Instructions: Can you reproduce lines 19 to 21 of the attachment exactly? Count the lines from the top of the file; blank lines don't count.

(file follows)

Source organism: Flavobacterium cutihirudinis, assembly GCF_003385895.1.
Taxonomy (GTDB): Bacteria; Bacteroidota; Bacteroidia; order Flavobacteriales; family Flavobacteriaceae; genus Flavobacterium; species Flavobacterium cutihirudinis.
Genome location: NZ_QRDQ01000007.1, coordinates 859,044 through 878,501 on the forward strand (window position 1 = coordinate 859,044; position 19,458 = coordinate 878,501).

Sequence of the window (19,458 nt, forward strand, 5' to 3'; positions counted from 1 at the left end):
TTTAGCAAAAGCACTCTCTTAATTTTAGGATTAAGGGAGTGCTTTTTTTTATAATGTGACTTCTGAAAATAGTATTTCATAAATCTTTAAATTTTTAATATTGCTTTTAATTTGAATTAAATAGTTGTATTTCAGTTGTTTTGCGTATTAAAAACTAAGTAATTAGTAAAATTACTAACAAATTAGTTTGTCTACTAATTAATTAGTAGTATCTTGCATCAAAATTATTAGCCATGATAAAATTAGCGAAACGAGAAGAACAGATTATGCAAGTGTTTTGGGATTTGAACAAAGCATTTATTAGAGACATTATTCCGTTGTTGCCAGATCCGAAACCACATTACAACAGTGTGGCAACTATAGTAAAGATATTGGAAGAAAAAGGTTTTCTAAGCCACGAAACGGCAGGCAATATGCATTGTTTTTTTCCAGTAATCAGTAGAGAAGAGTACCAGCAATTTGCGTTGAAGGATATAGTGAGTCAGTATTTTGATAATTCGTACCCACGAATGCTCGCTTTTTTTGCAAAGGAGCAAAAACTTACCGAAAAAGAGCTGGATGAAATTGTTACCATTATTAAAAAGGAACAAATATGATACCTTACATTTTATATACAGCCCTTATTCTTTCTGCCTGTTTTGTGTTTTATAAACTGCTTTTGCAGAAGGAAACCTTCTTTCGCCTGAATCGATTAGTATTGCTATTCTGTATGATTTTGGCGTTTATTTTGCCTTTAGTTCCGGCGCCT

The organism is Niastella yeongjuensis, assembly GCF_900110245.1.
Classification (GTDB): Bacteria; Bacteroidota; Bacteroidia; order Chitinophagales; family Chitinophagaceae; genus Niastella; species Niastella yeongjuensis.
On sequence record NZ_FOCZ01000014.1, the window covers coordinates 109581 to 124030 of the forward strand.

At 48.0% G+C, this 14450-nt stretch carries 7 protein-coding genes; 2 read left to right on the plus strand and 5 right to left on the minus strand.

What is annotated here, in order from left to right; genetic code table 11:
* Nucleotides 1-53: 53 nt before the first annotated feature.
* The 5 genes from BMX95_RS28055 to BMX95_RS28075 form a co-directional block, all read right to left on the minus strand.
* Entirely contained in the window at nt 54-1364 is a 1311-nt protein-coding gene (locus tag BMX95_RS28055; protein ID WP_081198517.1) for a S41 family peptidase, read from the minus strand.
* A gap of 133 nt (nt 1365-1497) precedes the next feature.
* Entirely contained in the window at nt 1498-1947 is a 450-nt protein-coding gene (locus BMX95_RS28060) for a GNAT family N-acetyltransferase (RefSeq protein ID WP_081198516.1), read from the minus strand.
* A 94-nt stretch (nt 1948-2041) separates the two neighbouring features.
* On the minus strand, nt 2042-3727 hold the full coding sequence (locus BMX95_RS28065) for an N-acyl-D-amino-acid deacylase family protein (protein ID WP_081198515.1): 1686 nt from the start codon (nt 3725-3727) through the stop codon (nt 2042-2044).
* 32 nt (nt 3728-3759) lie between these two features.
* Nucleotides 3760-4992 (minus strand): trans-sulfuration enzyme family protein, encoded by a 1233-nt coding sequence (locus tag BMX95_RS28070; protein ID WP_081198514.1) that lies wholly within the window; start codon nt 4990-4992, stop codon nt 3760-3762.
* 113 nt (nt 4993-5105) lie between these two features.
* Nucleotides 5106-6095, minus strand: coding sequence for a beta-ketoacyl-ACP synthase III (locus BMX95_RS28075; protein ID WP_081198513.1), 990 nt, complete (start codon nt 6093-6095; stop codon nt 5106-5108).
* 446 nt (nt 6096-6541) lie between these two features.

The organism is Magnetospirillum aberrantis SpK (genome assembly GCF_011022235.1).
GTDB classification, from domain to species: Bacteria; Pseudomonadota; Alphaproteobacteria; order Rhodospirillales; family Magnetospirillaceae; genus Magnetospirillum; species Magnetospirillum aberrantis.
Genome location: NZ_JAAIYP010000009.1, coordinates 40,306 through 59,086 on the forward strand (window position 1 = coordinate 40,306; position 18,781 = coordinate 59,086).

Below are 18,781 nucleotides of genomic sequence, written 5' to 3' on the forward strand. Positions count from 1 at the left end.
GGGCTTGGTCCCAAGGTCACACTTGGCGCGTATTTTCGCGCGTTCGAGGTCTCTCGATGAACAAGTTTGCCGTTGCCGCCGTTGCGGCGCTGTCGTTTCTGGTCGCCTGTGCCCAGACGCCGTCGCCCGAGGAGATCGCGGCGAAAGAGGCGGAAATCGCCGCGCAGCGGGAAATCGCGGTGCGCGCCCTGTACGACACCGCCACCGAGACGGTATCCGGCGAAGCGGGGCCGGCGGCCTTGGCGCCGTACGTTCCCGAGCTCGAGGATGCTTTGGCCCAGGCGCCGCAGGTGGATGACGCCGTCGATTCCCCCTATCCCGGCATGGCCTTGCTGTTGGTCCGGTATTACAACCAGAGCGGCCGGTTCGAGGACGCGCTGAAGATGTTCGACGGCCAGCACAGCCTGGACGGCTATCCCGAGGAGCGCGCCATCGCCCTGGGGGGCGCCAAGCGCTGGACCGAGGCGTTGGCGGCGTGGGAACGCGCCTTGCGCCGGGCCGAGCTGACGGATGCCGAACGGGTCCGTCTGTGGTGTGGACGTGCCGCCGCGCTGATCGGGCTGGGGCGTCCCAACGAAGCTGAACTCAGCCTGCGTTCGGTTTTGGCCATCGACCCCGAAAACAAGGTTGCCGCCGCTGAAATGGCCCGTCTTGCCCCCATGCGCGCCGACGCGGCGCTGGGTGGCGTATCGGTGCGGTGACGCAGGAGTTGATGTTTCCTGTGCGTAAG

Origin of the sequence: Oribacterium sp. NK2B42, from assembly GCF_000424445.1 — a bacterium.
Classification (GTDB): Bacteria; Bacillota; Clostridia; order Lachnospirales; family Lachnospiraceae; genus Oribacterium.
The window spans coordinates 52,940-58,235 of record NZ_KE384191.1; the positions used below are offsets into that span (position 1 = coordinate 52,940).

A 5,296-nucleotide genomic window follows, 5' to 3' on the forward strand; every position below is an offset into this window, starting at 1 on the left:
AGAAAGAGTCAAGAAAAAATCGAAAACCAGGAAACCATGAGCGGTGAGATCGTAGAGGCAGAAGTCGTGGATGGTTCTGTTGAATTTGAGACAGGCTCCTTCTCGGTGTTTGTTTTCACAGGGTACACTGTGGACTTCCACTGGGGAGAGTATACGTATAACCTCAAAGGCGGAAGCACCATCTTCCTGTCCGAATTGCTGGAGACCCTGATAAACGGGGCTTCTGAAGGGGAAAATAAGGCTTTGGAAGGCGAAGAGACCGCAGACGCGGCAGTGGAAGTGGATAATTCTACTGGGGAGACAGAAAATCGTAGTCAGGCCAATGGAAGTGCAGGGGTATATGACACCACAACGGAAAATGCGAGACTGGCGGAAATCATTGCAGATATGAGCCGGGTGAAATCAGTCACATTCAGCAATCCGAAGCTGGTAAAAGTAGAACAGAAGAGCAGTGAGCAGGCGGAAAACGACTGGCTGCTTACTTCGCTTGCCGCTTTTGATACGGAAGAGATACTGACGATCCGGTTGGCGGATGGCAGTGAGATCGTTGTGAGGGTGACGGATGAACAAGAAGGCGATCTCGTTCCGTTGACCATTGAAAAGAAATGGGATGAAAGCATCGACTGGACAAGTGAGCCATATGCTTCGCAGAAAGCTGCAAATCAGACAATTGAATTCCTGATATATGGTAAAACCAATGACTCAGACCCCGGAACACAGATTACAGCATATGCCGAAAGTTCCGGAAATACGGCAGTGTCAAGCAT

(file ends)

* Nucleotides 3760-4992 (minus strand): trans-sulfuration enzyme family protein, encoded by a 1233-nt coding sequence (locus tag BMX95_RS28070; protein ID WP_081198514.1) that lies wholly within the window; start codon nt 4990-4992, stop codon nt 3760-3762.
* 113 nt (nt 4993-5105) lie between these two features.
* Nucleotides 5106-6095, minus strand: coding sequence for a beta-ketoacyl-ACP synthase III (locus BMX95_RS28075; protein ID WP_081198513.1), 990 nt, complete (start codon nt 6093-6095; stop codon nt 5106-5108).